In order to solve this insolvable problem — according to which quantitative geography should explain and describe our chaotic world with the help of the theory of systems — model-creation so-called model-geography was born. In the quantitative models based on strict mathematical and mainly economic laws it is space that shapes man, and man obeys the laws of the geographical environment. In the rationally designed space man is also shapable, which was in perfect harmony with the ideology of the era after World War II.

The reason why this direction could not stay dominant was that geography did not free itself only from extreme verbalism — due to the quantitative revolution —, but it also ignored the main character of spatial processes: man. Quantitative geographical ideology was replaced by human-centred geographical ideology. The scientific studies of geography have been based on this for the past two thousand years.

As opposed to this, the papers published after the s present a subjective interpretation of space, its unique mental mapping The behaviourist revolution, the modern revival of geography has not yet been completed. From the second half of the 20th century, human-centred geographical directions have been born as the spatial behaviour, space-forming activity and space-forming role of man have been placed in the foreground The direction which is the same age as the behaviourist revolution, but which flourished at the turn of the 20th and the 21st centuries, is the geography of the information society.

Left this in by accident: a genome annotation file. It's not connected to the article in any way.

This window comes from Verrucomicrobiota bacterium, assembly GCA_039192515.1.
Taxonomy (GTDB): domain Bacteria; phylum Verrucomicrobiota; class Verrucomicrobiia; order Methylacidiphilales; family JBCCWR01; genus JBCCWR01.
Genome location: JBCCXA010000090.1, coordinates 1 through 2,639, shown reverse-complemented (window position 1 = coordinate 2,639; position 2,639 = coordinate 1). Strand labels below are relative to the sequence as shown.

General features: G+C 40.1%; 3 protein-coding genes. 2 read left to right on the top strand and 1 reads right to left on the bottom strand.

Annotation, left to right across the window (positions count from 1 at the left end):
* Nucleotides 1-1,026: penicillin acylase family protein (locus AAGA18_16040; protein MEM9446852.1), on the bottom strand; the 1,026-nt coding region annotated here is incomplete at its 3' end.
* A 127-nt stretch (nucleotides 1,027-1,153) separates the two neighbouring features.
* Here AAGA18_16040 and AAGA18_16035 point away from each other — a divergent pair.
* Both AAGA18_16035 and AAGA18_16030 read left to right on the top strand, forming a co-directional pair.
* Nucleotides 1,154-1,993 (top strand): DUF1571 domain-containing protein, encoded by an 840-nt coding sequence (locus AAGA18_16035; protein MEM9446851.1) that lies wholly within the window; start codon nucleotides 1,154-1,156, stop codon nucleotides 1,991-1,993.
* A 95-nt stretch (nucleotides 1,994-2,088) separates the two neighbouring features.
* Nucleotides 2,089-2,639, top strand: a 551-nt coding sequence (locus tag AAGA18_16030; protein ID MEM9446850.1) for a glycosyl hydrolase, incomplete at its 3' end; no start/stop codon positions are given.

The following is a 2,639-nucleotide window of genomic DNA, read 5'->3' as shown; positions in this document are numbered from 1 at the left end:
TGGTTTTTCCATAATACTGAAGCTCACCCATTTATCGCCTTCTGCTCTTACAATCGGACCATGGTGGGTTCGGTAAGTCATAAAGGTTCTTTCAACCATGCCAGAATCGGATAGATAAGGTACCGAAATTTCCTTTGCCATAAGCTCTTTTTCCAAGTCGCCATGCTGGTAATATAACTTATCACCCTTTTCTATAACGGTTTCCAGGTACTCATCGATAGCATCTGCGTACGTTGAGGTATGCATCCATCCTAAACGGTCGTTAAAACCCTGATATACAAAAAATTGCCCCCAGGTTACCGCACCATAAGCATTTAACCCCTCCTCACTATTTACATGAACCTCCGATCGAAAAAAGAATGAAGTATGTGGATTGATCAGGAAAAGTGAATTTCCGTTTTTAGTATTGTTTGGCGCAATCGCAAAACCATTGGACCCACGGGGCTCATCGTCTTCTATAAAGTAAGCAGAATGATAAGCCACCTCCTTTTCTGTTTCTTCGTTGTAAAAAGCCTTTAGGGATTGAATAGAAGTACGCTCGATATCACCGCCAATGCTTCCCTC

The bases of one of the youngest research direction, which seems to permanently stay in the centre of attention, were undoubtedly laid down by quantitative analysts. At present in Hungary, the study of the information society by geographical ideology is not entirely neglected, but leastways it mirrors the field of interest of a restricted professional circle Nevertheless, the professional discourse has begun, and, although it is most frequently sociological, philosophical and technological approaches that are presented, the geography of the information society, as well as its new kind of methodology, terminology and typology are taking form.